The retro blog ClickAmericana has an entire page dedicated to some of the ads for the VW Bus/VW Type 2 sold in its later years (the 1970's) at which are worth looking at (I've featured one such ad here, and if you click on it, you will then be redirected to ClickAmericana's relevant webpage.

Notwithstanding the VW Bus association with now-elderly hippies, the VW Bus was also part of VW's early success in the North American market.  But following the ending of the Vietnam war, combined with the VW's discontinuation of the Type 1 model with the introduction of newer A1 model meant to replace the Beetle, which featured front-wheel drive and a water-cooled engine, branded as the VW Golf (initially sold under the VW Rabbit nameplate in the U.S.), although the Vanagon was the name given to its newer "bus" model in the U.S.) remained on the market for a few more years, but the era of the VW Bus, at least in the U.S., seemed to be over.

In the decades that followed, Volkswagen as a company had largely fallen off the radar of American car buyers.  The Golf, in spite of being one of the world's best-selling cars, was never a huge seller in the U.S., sales of the Jetta weren't great either, and sales of the Passat were also quite limited.  The Passat was simply too pricey for mass market American consumers, many of whom preferred Hondas/Acuras or Toyotas/Lexus cars.  Plus, many younger generations of Americans had absolutely no relationship with Volkswagen at all.  In fact, younger generations hardly even knew who Volkswagen was as a company.  Making matters even worse for Volkswagen were currency exchange rates (when the Deutsche Mark was still the currency of record for Germany).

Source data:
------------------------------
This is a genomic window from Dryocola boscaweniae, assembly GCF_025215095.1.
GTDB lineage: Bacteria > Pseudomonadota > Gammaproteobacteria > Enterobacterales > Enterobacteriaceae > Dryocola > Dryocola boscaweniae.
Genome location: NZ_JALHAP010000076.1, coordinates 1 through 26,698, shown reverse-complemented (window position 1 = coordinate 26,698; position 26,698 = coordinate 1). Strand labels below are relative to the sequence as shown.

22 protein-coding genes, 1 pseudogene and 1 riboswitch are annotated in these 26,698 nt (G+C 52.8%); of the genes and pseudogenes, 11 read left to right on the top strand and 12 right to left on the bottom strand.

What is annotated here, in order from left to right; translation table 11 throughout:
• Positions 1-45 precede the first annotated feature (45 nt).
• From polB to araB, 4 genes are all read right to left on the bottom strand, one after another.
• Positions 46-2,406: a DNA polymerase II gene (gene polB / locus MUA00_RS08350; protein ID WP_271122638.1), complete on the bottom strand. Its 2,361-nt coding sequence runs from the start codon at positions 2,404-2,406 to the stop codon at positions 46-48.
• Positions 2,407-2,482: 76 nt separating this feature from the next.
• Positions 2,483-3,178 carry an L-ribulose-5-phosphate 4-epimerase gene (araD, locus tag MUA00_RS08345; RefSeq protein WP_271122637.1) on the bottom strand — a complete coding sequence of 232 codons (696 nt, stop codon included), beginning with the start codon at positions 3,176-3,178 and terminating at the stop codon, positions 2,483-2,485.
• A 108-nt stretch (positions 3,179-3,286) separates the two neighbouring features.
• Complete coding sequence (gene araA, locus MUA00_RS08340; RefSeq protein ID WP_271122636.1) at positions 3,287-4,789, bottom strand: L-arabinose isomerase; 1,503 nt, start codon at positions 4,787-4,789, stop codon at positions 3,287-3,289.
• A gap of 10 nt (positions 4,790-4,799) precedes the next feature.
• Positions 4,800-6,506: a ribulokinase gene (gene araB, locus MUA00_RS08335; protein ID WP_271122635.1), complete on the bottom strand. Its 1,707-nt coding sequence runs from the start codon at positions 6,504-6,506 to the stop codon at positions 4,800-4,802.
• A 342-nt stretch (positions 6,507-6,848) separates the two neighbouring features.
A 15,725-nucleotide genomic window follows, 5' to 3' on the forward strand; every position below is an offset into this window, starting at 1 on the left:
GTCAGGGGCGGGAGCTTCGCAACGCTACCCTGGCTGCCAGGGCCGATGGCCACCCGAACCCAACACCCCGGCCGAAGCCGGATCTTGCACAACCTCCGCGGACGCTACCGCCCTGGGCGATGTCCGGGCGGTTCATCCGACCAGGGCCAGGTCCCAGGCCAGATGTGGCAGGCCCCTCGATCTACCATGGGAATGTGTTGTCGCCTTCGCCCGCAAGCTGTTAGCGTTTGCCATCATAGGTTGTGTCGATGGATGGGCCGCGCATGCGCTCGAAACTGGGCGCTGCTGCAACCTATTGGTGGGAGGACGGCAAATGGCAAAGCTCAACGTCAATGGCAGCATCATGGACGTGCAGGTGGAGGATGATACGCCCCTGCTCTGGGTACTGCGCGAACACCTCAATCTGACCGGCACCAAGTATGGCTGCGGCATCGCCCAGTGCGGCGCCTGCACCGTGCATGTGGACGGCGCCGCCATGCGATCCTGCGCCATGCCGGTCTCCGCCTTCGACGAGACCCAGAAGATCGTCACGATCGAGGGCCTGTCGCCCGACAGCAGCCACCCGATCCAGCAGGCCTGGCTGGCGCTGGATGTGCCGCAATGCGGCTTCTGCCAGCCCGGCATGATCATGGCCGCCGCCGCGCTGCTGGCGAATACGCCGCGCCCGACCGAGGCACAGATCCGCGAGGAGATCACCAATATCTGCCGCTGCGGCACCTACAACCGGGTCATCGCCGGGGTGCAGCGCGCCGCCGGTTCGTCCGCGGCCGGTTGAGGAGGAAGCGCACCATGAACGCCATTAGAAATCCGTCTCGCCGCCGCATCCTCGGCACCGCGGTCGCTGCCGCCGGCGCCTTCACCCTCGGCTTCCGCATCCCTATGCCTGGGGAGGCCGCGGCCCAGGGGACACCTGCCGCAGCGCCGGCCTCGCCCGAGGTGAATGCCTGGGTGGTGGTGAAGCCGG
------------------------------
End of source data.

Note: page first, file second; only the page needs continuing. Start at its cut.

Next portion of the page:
Many writers have observed that the Germans at Volkswagen remain eternally frustrated with what they consider to be a peculiarity of the U.S. market, like the importance that U.S. buyers place on seemingly trivial items such as high-fidelity stereo systems and cup holders.  People in Germany believe that a car is for driving, not for concerts or picnics.  But Americans disagree wholeheartedly.  The conditions of American roads are abysmal, and there is no autobahn in the U.S., hence performance isn't always the most important factor considered in buying decisions.  Traffic in the U.S. is horrendous by German standards, and never improves -- and not just in Los Angeles or Houston.  These things make apparent niceties like sound systems important to making a daily commute from hell tolerable, something Germany has little experience with, with well-maintained roads and efficient public transportation.  Volkswagen, in spite of its success in Europe, has arguably struggled in North America, while smaller Swedish rival Volvo even managed to outsell VW in the U.S. at one point, which says a lot about Volkswagen's U.S. struggles.